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U.K. Will Allow Border Force to Return Migrant Boats to France

Britain’s Border Force will be given powers to seize people smugglers at sea and send migrants who’ve crossed the Channel back to France, in new legislation that puts Prime Minister Boris Johnson on a diplomatic collision course with President Emmanuel Macron.

Home Secretary Priti Patel on Tuesday published the Nationality and Borders Bill to deter people making the dangerous journey across the world’s busiest shipping area. The National Crime Agency says gangs are operating cut-price crossings by overcrowding small boats. Those who cannot afford the fees getting on kayaks and paddling pools, and some have even tried to swim the 21 miles (34 kilometers) across the narrowest part of the Channel.

Under the new legislation the U.K. Border Force can for the first time redirect vessels back to France or other continental ports. France and the U.K. have yet to agree the policy. A U.K. spokesman said there were no current plans for Johnson to take the issue up with Macron directly, with negotiations ongoing.

The plight, and persistence, of migrants was thrust in the spotlight in 2019 when 39 Vietnamese were found dead in a refrigerated container that had been shipped to the port of Purfleet in southeast England from Zeebrugge in Belgium. The numbers of people trying to get to Britain under the radar has only increased since then.

Around 62% of claimants who enter the asylum system in the U.K. have arrived illegally, according to the Home Office, and Patel wants to bring that number down by making the route between France and Britain “unviable.” She has accused “leftie-supporting lawyers” of exploiting the system to keep refugees and asylum seekers in the country.

Patel is an ardent supporter of the Brexit project designed to reduce migration from continental Europe. The new legislation will appeal to rank and file members of her own Conservative Party, as well as voters.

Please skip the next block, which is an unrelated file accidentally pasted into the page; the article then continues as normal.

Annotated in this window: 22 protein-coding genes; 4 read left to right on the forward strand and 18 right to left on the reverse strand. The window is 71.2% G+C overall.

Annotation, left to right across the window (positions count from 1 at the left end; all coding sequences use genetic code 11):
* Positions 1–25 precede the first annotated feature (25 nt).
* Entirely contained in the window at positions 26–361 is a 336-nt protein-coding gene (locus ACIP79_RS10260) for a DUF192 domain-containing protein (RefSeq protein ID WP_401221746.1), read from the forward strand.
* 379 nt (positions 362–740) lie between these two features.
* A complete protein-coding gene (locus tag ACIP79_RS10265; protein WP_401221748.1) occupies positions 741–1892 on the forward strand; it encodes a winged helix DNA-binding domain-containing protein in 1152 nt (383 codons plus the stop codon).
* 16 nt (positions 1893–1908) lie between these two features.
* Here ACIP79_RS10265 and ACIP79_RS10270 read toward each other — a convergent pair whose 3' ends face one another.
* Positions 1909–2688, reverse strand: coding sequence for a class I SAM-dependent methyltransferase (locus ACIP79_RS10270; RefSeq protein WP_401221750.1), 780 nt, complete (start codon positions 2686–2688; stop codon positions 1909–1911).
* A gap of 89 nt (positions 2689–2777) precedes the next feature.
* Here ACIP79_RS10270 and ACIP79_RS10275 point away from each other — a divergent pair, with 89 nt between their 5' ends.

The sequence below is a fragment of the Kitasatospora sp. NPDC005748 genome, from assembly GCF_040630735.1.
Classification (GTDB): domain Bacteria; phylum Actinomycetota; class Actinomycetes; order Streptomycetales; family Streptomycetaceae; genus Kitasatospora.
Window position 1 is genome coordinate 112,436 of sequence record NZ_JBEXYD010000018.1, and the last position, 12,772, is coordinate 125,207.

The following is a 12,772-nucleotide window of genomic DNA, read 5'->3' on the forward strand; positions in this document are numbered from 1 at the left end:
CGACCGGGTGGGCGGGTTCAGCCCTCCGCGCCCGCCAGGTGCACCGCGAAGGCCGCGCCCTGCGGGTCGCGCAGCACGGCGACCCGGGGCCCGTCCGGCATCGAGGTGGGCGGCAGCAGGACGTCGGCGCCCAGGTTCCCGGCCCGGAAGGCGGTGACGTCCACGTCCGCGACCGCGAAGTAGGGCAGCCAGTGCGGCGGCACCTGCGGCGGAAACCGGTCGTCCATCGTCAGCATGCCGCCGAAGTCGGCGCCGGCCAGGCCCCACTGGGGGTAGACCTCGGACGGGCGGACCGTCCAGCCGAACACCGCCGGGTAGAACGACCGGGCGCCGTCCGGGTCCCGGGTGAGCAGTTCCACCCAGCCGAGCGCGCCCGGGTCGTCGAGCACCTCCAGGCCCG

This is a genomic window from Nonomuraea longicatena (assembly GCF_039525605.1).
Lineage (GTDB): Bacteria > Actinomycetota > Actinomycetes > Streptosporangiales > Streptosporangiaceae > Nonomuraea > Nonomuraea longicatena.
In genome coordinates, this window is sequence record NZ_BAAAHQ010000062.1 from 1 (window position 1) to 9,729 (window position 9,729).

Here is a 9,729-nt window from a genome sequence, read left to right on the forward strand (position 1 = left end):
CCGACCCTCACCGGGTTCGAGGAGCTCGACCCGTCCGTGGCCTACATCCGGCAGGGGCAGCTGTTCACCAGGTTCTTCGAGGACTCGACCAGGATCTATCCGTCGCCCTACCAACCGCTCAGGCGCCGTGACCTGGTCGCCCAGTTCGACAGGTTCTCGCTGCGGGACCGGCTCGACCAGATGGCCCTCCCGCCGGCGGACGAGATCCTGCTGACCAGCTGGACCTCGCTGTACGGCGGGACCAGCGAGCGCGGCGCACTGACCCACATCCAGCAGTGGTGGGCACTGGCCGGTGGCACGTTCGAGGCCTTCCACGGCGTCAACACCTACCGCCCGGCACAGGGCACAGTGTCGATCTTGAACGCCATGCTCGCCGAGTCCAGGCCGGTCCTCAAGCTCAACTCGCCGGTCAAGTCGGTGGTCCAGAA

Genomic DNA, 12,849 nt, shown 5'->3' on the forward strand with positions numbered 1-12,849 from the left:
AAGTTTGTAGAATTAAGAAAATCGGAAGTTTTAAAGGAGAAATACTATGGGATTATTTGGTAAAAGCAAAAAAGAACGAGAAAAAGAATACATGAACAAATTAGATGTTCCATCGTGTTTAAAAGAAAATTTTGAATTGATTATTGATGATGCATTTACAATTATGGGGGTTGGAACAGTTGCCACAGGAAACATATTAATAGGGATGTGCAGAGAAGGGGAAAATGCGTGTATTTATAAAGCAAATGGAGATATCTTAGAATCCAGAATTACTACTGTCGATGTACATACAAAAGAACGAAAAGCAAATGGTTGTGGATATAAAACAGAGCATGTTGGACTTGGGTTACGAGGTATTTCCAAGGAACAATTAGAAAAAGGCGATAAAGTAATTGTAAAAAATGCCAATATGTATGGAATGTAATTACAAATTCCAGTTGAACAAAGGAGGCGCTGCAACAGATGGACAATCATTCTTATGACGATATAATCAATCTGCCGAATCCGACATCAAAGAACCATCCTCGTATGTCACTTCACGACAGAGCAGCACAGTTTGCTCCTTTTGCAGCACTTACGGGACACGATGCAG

The opposition Labour Party’s Home Affairs spokesman Nick Thomas-Symonds said in an email that the measures “don’t deal with the fact that the time taken to process claims has rocketed or desperate people are still falling victim to criminal gangs.”

The new legislation will allow the U.K to grant more visas to countries which take back illegal migrants and reduce the number of visas or charge higher prices for papers to those nations which don’t.

The government is also in negotiation with other countries about hosting asylum processing centers, but has refused to confirm which nations and the status of the discussions.

Patel will face a battle explaining how the new legislation is compatible with the U.K.’s obligations under the United Nations Refugee Convention — currently upheld by the courts — to grant migrants permission to stay even if they have traveled through other, safe countries.

Instead, under the plans, asylum applicants will have to show “just cause” for not applying in safe countries they have passed through first, such as Italy or France.

The Refugee Council said that “inadmissibility” rules to bar asylum seekers who arrive illegally mean 9,000 genuine asylum seekers would no longer be accepted into the U.K. Home Office officials, speaking under the usual custom of anonymity, say refugees from dangerous countries will be allowed to stay in the U.K. for 30 months to have their cases heard.